County Mayor Joe Grandy said the Budget Committee has dealt with the new budget for more than 90 days. He said committee members are now giving other commissioners “an opportunity to ask questions and prepare for Monday night’s vote.”
The Budget Committee has proposed a balanced $42.1 million general fund budget that includes a 2% pay increase for all county employees in the new fiscal year, which begins July 1. The committee has also approved a $70.5 million budget for Washington County schools that includes state-mandated step raises for teachers and a 2% salary hike for all school employees.
Commissioners will also vote Monday on a new certified county property tax rate set at $2.15 per every $100 of assessed value based on the latest property reappraisals and equalization. Grandy said the new county budget is balanced through spending cuts, and by transferring money from debt service and the fund balance.
“We’ve reduced expenses and made the hard choices,” Grandy said of the Budget Committee’s efforts. “We are not asking for any additional tax dollars.”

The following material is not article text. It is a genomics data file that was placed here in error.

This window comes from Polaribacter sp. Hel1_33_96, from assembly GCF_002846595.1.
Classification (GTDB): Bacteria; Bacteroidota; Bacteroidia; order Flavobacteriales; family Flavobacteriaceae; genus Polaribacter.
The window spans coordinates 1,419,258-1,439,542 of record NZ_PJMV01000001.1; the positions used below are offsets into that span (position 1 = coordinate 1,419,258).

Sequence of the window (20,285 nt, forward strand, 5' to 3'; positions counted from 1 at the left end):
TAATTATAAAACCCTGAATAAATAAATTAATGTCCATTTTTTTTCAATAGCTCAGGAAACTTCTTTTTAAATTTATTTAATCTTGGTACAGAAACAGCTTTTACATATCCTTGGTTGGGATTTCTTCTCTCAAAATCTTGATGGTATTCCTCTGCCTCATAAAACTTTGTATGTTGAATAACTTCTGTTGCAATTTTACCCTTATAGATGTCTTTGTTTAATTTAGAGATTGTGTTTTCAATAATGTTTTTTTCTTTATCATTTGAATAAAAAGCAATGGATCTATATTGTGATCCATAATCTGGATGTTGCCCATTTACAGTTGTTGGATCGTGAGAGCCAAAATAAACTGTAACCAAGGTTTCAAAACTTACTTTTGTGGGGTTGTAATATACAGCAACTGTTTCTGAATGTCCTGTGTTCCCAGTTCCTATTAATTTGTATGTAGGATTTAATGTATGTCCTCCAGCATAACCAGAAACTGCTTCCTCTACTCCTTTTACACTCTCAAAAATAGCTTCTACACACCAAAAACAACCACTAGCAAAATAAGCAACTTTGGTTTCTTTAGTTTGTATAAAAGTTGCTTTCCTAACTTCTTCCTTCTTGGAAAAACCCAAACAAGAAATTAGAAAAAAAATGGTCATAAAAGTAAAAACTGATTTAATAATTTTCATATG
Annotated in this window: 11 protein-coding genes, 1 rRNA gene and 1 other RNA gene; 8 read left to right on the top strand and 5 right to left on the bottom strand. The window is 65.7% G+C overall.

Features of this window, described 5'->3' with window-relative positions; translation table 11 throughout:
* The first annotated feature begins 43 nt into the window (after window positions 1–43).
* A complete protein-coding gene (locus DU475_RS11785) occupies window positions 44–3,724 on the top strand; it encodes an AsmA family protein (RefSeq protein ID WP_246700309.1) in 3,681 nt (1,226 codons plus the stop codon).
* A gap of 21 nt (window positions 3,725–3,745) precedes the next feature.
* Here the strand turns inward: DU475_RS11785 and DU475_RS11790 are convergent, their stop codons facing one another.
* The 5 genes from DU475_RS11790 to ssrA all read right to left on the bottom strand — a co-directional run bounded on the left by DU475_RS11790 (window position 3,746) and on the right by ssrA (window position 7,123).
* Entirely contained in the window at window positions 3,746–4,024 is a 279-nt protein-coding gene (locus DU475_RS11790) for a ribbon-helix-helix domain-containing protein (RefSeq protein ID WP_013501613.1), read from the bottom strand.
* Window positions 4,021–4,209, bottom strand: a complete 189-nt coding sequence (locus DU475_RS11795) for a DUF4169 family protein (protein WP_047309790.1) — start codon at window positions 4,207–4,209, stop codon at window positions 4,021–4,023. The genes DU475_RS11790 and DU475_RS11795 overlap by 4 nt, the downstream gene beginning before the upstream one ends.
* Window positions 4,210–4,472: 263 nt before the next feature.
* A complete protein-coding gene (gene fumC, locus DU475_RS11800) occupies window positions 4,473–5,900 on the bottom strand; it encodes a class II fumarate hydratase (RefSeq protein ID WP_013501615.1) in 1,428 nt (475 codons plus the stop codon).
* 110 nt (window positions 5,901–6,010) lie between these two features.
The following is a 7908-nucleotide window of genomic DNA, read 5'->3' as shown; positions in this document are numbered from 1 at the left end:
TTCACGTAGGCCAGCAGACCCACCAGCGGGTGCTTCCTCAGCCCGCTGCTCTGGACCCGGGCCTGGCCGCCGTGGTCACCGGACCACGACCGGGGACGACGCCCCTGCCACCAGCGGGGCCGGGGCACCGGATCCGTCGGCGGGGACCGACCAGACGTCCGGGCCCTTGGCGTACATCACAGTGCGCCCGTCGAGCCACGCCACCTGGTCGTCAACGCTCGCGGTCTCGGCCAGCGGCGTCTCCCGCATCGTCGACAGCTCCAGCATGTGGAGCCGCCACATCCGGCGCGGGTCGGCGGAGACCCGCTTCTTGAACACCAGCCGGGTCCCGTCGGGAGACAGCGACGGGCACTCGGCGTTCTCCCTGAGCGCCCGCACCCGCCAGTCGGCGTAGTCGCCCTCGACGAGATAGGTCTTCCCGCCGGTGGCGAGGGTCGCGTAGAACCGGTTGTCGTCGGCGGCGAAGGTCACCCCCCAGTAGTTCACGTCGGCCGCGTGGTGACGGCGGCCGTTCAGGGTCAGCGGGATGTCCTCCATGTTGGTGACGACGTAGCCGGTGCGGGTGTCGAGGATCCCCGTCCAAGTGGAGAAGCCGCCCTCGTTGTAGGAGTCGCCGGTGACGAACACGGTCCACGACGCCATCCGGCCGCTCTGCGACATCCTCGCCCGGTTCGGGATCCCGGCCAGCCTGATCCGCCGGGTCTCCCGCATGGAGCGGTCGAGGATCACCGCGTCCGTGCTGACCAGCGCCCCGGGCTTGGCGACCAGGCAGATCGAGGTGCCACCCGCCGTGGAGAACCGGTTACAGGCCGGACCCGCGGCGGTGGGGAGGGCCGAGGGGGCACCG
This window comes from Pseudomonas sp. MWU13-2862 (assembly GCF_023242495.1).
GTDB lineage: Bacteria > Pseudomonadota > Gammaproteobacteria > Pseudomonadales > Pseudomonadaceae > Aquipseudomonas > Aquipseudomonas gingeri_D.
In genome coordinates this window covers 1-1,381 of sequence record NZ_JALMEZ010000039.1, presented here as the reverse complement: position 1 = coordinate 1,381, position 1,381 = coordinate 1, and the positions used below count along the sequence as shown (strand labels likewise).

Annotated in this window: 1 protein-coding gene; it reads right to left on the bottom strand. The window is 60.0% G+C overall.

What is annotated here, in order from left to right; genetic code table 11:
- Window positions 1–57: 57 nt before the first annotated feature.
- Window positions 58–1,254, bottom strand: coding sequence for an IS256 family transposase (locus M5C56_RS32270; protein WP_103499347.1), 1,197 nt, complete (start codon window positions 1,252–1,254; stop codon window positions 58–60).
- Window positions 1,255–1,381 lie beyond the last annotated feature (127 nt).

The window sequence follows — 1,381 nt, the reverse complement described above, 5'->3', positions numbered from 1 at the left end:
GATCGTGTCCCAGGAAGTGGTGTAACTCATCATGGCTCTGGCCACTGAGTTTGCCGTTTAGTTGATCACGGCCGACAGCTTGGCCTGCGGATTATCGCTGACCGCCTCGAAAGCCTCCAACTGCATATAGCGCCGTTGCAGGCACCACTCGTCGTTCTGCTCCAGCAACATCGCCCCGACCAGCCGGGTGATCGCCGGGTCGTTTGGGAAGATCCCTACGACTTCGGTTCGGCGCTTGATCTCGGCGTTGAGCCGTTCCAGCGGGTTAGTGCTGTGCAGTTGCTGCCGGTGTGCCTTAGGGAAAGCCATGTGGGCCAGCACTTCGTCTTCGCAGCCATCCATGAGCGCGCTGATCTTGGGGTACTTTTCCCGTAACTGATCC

The committee continued its work on Thursday following a public hearing on the new budget that saw no residents speak on the proposal. Committee members, however, had something to say on at least one portion of the new budget. Commissioner Jim Wheeler said he was troubled by the amount budgeted to cover legal services in Washington County.
Wheeler, an attorney himself, said the budgeted legal costs in Washington County are nearly $100,000 more than those billed in counties of comparable size. He said the County Commission should “get a handle on the cost of legal services” through the budget process.
Grandy said the county is returning to a legal representation plan that existed before its former in-house attorney left for a new job in Knoxville last year. He said that departure meant Thomas J. Seeley III, who is contracted to serve as the county’s attorney, was asked to pick up some of the slack.
The mayor said Allyson Wilkinson, who was hired as the county’s staff attorney earlier this year, is now handling many of the day-to-day legal issues coming from commissioners and county officials.
Commissioner Freddie Malone said the staff attorney should be “ the first line of defense” when it comes to fielding basic legal questions.